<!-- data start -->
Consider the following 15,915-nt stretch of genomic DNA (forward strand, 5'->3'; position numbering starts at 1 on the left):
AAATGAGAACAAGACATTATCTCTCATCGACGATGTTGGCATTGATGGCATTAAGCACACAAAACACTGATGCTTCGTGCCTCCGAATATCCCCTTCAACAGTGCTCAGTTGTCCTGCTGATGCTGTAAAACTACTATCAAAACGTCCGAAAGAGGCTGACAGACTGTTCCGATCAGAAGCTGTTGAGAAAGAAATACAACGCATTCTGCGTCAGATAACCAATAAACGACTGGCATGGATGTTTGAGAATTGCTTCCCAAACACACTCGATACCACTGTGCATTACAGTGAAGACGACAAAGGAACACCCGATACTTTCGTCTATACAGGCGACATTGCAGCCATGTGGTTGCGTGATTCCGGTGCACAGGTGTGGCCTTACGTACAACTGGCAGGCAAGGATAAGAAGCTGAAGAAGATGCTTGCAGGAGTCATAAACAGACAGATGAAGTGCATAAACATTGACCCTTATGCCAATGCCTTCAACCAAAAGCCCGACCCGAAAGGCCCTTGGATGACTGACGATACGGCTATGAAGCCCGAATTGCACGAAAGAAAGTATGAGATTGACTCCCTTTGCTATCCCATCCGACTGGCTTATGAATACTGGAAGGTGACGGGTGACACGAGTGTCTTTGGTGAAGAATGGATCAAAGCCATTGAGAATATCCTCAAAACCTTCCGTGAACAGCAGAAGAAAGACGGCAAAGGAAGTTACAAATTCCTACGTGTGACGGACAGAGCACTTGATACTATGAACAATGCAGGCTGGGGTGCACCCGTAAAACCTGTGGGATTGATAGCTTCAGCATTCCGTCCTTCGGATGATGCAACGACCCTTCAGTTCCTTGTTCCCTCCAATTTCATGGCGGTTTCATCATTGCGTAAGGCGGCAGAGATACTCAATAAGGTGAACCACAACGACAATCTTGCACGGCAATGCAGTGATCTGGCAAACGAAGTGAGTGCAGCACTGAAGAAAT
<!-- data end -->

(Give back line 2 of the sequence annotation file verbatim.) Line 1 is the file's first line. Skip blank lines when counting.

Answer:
AAATGAGAACAAGACATTATCTCTCATCGACGATGTTGGCATTGATGGCATTAAGCACACAAAACACTGATGCTTCGTGCCTCCGAATATCCCCTTCAACAGTGCTCAGTTGTCCTGCTGATGCTGTAAAACTACTATCAAAACGTCCGAAAGAGGCTGACAGACTGTTCCGATCAGAAGCTGTTGAGAAAGAAATACAACGCATTCTGCGTCAGATAACCAATAAACGACTGGCATGGATGTTTGAGAATTGCTTCCCAAACACACTCGATACCACTGTGCATTACAGTGAAGACGACAAAGGAACACCCGATACTTTCGTCTATACAGGCGACATTGCAGCCATGTGGTTGCGTGATTCCGGTGCACAGGTGTGGCCTTACGTACAACTGGCAGGCAAGGATAAGAAGCTGAAGAAGATGCTTGCAGGAGTCATAAACAGACAGATGAAGTGCATAAACATTGACCCTTATGCCAATGCCTTCAACCAAAAGCCCGACCCGAAAGGCCCTTGGATGACTGACGATACGGCTATGAAGCCCGAATTGCACGAAAGAAAGTATGAGATTGACTCCCTTTGCTATCCCATCCGACTGGCTTATGAATACTGGAAGGTGACGGGTGACACGAGTGTCTTTGGTGAAGAATGGATCAAAGCCATTGAGAATATCCTCAAAACCTTCCGTGAACAGCAGAAGAAAGACGGCAAAGGAAGTTACAAATTCCTACGTGTGACGGACAGAGCACTTGATACTATGAACAATGCAGGCTGGGGTGCACCCGTAAAACCTGTGGGATTGATAGCTTCAGCATTCCGTCCTTCGGATGATGCAACGACCCTTCAGTTCCTTGTTCCCTCCAATTTCATGGCGGTTTCATCATTGCGTAAGGCGGCAGAGATACTCAATAAGGTGAACCACAACGACAATCTTGCACGGCAATGCAGTGATCTGGCAAACGAAGTGAGTGCAGCACTGAAGAAAT